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ICC needs to give adequate importance to players' mental health

Out of every 100 male international cricketers, 22 believe that they don't have good mental health support

PHOTO: AFP

The latest Men's Professional Cricket Global Employment report released by the Federation of International Cricketers' Association (FICA) paints an alarming picture with regards to the mental health of cricketers.

Out of every 100 male international cricketers, 22 believe that they don't have good mental health support.

Unfortunately, these numbers are still grossly underreported primarily because a large number of players fear that revealing their mental issues may cut short or put a full stop to their career because of the notion that athletes are immune to mental problems and the stigma associated with mental problems.

Recently, many cricketers like Nic Maddinson, Glenn Maxwell and Monty Panesar have come forward to speak about their mental health issues but ICC still needs to do a lot more to ensure the mental well-being of cricketers.

With the competition to make it into the national squad at the international stage getting higher than ever before, there is greater pressure on the players which can lead to anxiety, depression and other chronic mental health issues.

Some players are more vulnerable to mental problems than others. To start, ICC's uppermost priority should be that cricketers from every country are provided with regular one-on-one sessions with licensed counsellors who are well-versed in sports medicine and psychiatry.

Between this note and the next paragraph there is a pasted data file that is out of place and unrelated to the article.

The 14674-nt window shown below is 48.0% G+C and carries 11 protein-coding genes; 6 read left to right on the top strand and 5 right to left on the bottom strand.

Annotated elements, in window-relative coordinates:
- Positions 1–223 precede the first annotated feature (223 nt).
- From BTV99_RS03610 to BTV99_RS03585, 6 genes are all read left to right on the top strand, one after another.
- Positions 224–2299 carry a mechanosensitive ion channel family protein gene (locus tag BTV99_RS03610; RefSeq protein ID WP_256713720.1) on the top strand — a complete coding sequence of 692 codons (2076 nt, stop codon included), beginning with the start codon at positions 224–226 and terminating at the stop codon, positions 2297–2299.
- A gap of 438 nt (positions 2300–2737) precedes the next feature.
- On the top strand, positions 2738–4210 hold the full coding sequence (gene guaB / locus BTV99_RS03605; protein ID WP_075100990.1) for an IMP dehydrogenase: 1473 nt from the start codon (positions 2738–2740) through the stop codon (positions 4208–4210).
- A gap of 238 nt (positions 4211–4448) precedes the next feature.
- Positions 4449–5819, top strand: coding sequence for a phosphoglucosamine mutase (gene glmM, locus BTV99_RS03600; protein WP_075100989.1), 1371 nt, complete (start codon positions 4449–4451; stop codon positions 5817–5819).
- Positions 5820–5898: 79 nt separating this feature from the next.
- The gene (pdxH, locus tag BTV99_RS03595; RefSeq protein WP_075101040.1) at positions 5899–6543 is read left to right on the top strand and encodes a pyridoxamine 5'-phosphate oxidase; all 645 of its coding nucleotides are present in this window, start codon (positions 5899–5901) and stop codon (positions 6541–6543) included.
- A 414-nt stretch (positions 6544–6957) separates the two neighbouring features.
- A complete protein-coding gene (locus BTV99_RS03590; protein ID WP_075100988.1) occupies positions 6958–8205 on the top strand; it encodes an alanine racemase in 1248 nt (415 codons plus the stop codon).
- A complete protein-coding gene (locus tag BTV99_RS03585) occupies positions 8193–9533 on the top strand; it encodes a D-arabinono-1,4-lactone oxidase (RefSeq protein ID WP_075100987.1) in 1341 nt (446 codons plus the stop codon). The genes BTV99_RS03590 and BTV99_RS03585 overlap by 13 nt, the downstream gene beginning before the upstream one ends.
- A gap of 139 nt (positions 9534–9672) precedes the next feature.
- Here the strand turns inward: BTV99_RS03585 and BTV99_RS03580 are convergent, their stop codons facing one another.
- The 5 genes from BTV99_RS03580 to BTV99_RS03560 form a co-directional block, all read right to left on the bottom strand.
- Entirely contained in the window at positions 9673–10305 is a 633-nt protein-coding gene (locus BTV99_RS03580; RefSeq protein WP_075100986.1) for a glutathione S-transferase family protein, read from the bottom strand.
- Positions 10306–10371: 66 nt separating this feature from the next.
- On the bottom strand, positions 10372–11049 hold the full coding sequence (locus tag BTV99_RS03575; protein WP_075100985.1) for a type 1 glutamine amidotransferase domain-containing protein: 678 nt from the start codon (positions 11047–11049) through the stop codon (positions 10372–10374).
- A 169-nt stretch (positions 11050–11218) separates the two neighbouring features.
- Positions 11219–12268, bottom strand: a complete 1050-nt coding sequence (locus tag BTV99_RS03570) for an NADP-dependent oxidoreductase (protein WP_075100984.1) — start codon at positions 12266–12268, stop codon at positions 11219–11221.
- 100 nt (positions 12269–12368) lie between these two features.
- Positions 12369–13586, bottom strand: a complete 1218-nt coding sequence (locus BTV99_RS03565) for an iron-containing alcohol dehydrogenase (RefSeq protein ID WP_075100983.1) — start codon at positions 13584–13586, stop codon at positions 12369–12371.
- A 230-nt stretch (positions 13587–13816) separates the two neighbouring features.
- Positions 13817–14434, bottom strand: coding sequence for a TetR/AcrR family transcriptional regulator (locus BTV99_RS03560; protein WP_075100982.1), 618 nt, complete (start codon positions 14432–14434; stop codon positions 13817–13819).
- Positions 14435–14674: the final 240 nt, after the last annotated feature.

Secondly, there should be mental wellness programs whereby cricketers should be given a deeper understanding of mental health. The lingering disappointment of not being able to perform well or make it into the playing XI can have a deleterious effect on the mental health of the players. As a result, many cricketers fail to reach their potential. They should be taught relaxation techniques like mindfulness meditation, Niksen and yoga, in order to reduce their anxiety.

Thirdly, and perhaps most importantly, cricketers should be encouraged and applauded instead of being mocked for speaking about their mental health. Athletes, irrespective of the sport they play, are not invincible and immune to mental health problems. The reality is that athletes, like us, are humans and they can also be susceptible to mental disorders. Hence, governing bodies of sports must ensure that they provide players with good mental health support.

According to an article in The Telegraph, cases of mental illness are currently the highest in cricket followed by rugby union and football. There is no health without mental health, says an adage. It's time that the ICC realises that the mental well-being of the cricketers is equally (could be more) important than their physical health and starts to work to provide cricketers with a good mental health system.

The views expressed by the writer and the reader comments do not necessarily reflect the views and policies of Cricket Pakistan.